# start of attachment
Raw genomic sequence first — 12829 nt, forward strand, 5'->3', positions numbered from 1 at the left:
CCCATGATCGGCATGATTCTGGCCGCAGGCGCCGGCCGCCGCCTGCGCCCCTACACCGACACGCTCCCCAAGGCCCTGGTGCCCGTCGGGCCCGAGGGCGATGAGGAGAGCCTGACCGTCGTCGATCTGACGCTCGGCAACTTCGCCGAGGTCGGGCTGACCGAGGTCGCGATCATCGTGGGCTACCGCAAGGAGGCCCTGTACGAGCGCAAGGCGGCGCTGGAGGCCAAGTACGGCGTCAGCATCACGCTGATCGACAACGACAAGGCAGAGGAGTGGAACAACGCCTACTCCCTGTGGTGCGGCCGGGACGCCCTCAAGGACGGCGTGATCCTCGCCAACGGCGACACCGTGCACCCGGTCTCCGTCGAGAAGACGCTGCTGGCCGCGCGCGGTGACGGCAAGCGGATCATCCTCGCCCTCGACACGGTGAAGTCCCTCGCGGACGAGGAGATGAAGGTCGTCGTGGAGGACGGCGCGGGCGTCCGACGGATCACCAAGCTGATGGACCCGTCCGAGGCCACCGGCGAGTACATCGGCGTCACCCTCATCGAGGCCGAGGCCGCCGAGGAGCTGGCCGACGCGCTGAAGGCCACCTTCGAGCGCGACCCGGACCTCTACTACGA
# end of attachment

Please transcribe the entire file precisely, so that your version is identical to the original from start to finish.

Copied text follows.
Raw genomic sequence first — 12829 nt, forward strand, 5'->3', positions numbered from 1 at the left:
CCCATGATCGGCATGATTCTGGCCGCAGGCGCCGGCCGCCGCCTGCGCCCCTACACCGACACGCTCCCCAAGGCCCTGGTGCCCGTCGGGCCCGAGGGCGATGAGGAGAGCCTGACCGTCGTCGATCTGACGCTCGGCAACTTCGCCGAGGTCGGGCTGACCGAGGTCGCGATCATCGTGGGCTACCGCAAGGAGGCCCTGTACGAGCGCAAGGCGGCGCTGGAGGCCAAGTACGGCGTCAGCATCACGCTGATCGACAACGACAAGGCAGAGGAGTGGAACAACGCCTACTCCCTGTGGTGCGGCCGGGACGCCCTCAAGGACGGCGTGATCCTCGCCAACGGCGACACCGTGCACCCGGTCTCCGTCGAGAAGACGCTGCTGGCCGCGCGCGGTGACGGCAAGCGGATCATCCTCGCCCTCGACACGGTGAAGTCCCTCGCGGACGAGGAGATGAAGGTCGTCGTGGAGGACGGCGCGGGCGTCCGACGGATCACCAAGCTGATGGACCCGTCCGAGGCCACCGGCGAGTACATCGGCGTCACCCTCATCGAGGCCGAGGCCGCCGAGGAGCTGGCCGACGCGCTGAAGGCCACCTTCGAGCGCGACCCGGACCTCTACTACGA